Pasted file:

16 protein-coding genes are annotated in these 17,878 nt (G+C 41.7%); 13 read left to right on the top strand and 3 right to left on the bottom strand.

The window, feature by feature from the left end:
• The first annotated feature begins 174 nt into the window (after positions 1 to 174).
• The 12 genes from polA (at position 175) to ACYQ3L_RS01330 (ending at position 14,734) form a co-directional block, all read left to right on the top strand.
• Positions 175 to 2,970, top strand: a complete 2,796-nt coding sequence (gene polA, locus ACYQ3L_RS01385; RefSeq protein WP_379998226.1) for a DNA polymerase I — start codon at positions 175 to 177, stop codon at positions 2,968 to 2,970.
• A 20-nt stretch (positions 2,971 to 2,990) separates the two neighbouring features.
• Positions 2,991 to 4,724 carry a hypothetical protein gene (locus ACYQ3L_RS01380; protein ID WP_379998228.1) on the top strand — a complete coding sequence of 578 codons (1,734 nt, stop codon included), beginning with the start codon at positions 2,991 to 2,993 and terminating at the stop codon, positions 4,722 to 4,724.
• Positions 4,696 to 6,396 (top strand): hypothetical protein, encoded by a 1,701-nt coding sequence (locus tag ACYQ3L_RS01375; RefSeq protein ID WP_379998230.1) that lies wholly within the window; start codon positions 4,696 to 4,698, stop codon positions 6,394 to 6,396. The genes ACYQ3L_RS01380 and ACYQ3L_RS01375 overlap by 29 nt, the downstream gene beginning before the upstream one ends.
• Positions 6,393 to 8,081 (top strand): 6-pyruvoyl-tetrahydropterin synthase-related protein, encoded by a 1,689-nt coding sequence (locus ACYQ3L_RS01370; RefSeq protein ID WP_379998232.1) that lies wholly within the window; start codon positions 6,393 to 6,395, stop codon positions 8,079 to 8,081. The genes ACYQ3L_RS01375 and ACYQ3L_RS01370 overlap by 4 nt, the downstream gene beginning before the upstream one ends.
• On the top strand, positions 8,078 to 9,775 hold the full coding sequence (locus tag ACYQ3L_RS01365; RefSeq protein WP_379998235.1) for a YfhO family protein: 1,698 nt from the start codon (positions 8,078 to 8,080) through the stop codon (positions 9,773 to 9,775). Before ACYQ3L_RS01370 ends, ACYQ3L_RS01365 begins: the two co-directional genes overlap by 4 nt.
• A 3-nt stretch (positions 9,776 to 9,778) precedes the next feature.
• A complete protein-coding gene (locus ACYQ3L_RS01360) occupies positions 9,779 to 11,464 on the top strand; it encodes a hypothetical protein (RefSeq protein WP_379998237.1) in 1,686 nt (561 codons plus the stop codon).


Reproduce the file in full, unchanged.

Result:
16 protein-coding genes are annotated in these 17,878 nt (G+C 41.7%); 13 read left to right on the top strand and 3 right to left on the bottom strand.

The window, feature by feature from the left end:
• The first annotated feature begins 174 nt into the window (after positions 1 to 174).
• The 12 genes from polA (at position 175) to ACYQ3L_RS01330 (ending at position 14,734) form a co-directional block, all read left to right on the top strand.
• Positions 175 to 2,970, top strand: a complete 2,796-nt coding sequence (gene polA, locus ACYQ3L_RS01385; RefSeq protein WP_379998226.1) for a DNA polymerase I — start codon at positions 175 to 177, stop codon at positions 2,968 to 2,970.
• A 20-nt stretch (positions 2,971 to 2,990) separates the two neighbouring features.
• Positions 2,991 to 4,724 carry a hypothetical protein gene (locus ACYQ3L_RS01380; protein ID WP_379998228.1) on the top strand — a complete coding sequence of 578 codons (1,734 nt, stop codon included), beginning with the start codon at positions 2,991 to 2,993 and terminating at the stop codon, positions 4,722 to 4,724.
• Positions 4,696 to 6,396 (top strand): hypothetical protein, encoded by a 1,701-nt coding sequence (locus tag ACYQ3L_RS01375; RefSeq protein ID WP_379998230.1) that lies wholly within the window; start codon positions 4,696 to 4,698, stop codon positions 6,394 to 6,396. The genes ACYQ3L_RS01380 and ACYQ3L_RS01375 overlap by 29 nt, the downstream gene beginning before the upstream one ends.
• Positions 6,393 to 8,081 (top strand): 6-pyruvoyl-tetrahydropterin synthase-related protein, encoded by a 1,689-nt coding sequence (locus ACYQ3L_RS01370; RefSeq protein ID WP_379998232.1) that lies wholly within the window; start codon positions 6,393 to 6,395, stop codon positions 8,079 to 8,081. The genes ACYQ3L_RS01375 and ACYQ3L_RS01370 overlap by 4 nt, the downstream gene beginning before the upstream one ends.
• On the top strand, positions 8,078 to 9,775 hold the full coding sequence (locus tag ACYQ3L_RS01365; RefSeq protein WP_379998235.1) for a YfhO family protein: 1,698 nt from the start codon (positions 8,078 to 8,080) through the stop codon (positions 9,773 to 9,775). Before ACYQ3L_RS01370 ends, ACYQ3L_RS01365 begins: the two co-directional genes overlap by 4 nt.
• A 3-nt stretch (positions 9,776 to 9,778) precedes the next feature.
• A complete protein-coding gene (locus ACYQ3L_RS01360) occupies positions 9,779 to 11,464 on the top strand; it encodes a hypothetical protein (RefSeq protein WP_379998237.1) in 1,686 nt (561 codons plus the stop codon).